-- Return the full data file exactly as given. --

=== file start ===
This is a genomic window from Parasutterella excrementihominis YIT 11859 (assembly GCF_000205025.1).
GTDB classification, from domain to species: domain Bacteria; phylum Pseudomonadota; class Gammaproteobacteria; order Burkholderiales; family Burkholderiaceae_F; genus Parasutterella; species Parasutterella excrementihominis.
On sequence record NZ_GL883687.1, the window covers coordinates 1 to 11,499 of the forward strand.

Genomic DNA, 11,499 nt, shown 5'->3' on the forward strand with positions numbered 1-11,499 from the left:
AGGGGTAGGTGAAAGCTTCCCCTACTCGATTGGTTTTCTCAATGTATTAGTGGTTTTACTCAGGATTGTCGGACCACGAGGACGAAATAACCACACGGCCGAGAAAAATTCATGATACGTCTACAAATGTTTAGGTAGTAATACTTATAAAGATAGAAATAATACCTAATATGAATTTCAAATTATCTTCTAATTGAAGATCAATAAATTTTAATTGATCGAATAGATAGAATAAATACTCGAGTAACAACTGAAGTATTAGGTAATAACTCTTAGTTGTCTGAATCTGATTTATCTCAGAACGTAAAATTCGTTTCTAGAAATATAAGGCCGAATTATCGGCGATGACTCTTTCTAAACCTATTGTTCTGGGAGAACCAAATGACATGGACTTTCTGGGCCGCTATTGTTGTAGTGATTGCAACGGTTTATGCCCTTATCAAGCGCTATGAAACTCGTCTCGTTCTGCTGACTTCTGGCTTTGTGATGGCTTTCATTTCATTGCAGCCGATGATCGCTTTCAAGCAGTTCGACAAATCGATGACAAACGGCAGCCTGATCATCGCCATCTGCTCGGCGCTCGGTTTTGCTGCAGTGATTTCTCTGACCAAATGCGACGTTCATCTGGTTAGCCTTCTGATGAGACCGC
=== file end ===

This is a genomic window from Parasutterella excrementihominis YIT 11859 (assembly GCF_000205025.1).
GTDB classification, from domain to species: domain Bacteria; phylum Pseudomonadota; class Gammaproteobacteria; order Burkholderiales; family Burkholderiaceae_F; genus Parasutterella; species Parasutterella excrementihominis.
On sequence record NZ_GL883687.1, the window covers coordinates 1 to 11,499 of the forward strand.

Genomic DNA, 11,499 nt, shown 5'->3' on the forward strand with positions numbered 1-11,499 from the left:
AGGGGTAGGTGAAAGCTTCCCCTACTCGATTGGTTTTCTCAATGTATTAGTGGTTTTACTCAGGATTGTCGGACCACGAGGACGAAATAACCACACGGCCGAGAAAAATTCATGATACGTCTACAAATGTTTAGGTAGTAATACTTATAAAGATAGAAATAATACCTAATATGAATTTCAAATTATCTTCTAATTGAAGATCAATAAATTTTAATTGATCGAATAGATAGAATAAATACTCGAGTAACAACTGAAGTATTAGGTAATAACTCTTAGTTGTCTGAATCTGATTTATCTCAGAACGTAAAATTCGTTTCTAGAAATATAAGGCCGAATTATCGGCGATGACTCTTTCTAAACCTATTGTTCTGGGAGAACCAAATGACATGGACTTTCTGGGCCGCTATTGTTGTAGTGATTGCAACGGTTTATGCCCTTATCAAGCGCTATGAAACTCGTCTCGTTCTGCTGACTTCTGGCTTTGTGATGGCTTTCATTTCATTGCAGCCGATGATCGCTTTCAAGCAGTTCGACAAATCGATGACAAACGGCAGCCTGATCATCGCCATCTGCTCGGCGCTCGGTTTTGCTGCAGTGATTTCTCTGACCAAATGCGACGTTCATCTGGTTAGCCTTCTGATGAGACCGC